When I had an opportunity to interview Shaan weeks before the release of Arth, It looked to me, he was trying to tread a new path for Pakistani cinema with Arth. Well, now having seen the film, I can say that the methods he employed to walk that path created stunning visuals, but story telling wasn't too articulate. The look of the film is great, but the emotional connect is lacking apart from except probably Uzma Hassan’s character. Despite being a bit over two hours long, on many instances the film feels a bit rushed. However, this film has stretched boundaries for the industry that is for sure.
It’s a story of 4 individuals, Ali (Shaan) is a 90s ka baba pop star, whose glory days are well behind him & he has recently been divorced by his British wife. This obviously means all his assets are gone. The man realizes it’s time to go back home (Pakistan) and 'reconnect with his long lost fans.' While Umer (Mohib) who is an upcoming director, falls for the gorgeous but schizophrenic Umaima (Humaima), despite being married to Uzma Hassan for 10 years. A brilliant writer, Uzma has scarified her talents to support her husband. All the while, she is an obsessive fan of Ali’s music and just as her married life is being torn apart, she runs into the singer. Meanwhile Ali's comeback is not going as planned, he faces ridicule at concerts, morning shows and by younger fans alike.
Umaima and Umer, can’t keep their hands off each other in love and in anger (literally), while, a sweet friendship cum love develops between Ali and Uzma. One is based on unabashed passion, while the other on companionship. This continues for a while and you probably would guess what happens next. Does this feel a bit expected but still rushed and incoherent? If yes, than I have done a good job describing what the film actually is. It takes interesting and complex directions but returning quite abruptly to how things ought to be.
Umaima spends most of her time in a bathing tub or throwing a hissy fit at Umer. He is deflecting constant pressure from Umaima, while also trying to control Uzma during the divorce period. While, I enjoyed the lack of veil by Umaima's character, it would have helped had their been more to her character. I am afraid there wasn't a great deal there apart from her tantalizing looks and well just crazy. So when the duo, deliver weighty dialogues and take decisions, they look misplaced and hit you out of the blue. Umaima impresses by her look and plays her role aptly, while Mohib has been restricted and restrained. His motivations for love for Umaima, (apart of her being ‘hot’) are unknown, and his rage towards Uzma, unwarranted but somewhat understandable. Also, Umaima’s gora doctor advises her to ‘just be happy’. Not the best, professional advice for a person suffering from Schizophrenia.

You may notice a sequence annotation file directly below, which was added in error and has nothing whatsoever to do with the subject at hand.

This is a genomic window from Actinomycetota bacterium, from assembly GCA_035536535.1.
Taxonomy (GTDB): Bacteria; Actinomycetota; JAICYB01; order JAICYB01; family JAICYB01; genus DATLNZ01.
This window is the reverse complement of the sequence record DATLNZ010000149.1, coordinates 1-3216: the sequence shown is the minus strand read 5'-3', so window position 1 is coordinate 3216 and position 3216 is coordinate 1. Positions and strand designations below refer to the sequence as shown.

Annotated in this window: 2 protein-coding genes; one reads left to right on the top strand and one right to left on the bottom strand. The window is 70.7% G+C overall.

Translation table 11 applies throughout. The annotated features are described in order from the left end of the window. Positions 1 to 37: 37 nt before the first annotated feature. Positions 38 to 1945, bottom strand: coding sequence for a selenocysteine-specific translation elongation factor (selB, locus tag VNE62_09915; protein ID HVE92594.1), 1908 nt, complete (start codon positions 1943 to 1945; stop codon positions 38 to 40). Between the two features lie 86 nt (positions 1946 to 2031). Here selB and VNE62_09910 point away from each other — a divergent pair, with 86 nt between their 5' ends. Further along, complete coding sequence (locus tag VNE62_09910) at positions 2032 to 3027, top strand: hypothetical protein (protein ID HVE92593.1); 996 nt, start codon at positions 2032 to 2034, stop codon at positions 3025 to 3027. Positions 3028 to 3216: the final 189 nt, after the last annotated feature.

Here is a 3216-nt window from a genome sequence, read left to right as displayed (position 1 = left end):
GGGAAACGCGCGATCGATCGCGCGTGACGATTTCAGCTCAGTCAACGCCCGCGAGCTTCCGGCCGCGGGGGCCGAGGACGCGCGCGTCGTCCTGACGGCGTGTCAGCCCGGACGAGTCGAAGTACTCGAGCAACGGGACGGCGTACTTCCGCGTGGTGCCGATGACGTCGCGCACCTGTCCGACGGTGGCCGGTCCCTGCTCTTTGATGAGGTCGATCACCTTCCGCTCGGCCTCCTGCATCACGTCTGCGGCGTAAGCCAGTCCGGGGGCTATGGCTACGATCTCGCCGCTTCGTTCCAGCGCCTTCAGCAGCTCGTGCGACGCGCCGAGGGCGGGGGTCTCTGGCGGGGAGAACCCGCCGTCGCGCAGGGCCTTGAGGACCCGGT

The real story though is of Ali and Uzma. Two broken individuals, who are trying to ‘restore’ their lives together in their own way. Uzma, is at times awkward, at times funny and gives the film a good reality check. Her posted notes said STOP EATING!!!, nicely done. There are clear motivations of her behaviour. Her fascination with Ali, links to nostalgia. There is a very interesting scene there, look out for it. Shaan, gets the most screen time. This character is essentially about rediscovering himself. It was different to the usual macho Shaan we see in actions films. The struggle and vulnerability is there to see but unlike Uzma's plight you dont feel as much for Ali. Things just keep happening for him.
Arth has fantastic music. Kudos to Sahir Ali Bagga for creating amazing compositions. Along with poetry, songs have been used cleverly to portray emotions. It helps create connections with the characters. The film has been edited in an innovative manner, new tools on display, I suppose. A significant part of film is in English (there is the F word and alcohol as well), popular Western celebrity references. I guess, they are looking at the multiplex audiences.
There are some idiosyncrasies linked to Rahat Fateh Ali Khan's appearance, Immu's character and the TV presenter. Watch the film to figure it out. Cameos by Yasir Hussain and Ali Azmat bring familiar faces and comic relief in a film aimed to be tense.
All in all, Arth isn’t what it promised to be. It misses the mark but finishes close enough for me. Credit due to the film maker for taking up a complex story and trying to make a different film. This is how Pakistan cinema will evolve. But you have to point out the obvious. Arth would have been much better with a little more rawness and a tighter script. It’s a mixed bag but with a 3 day weekend, you could make time for a slightly flawed but trend breaking film.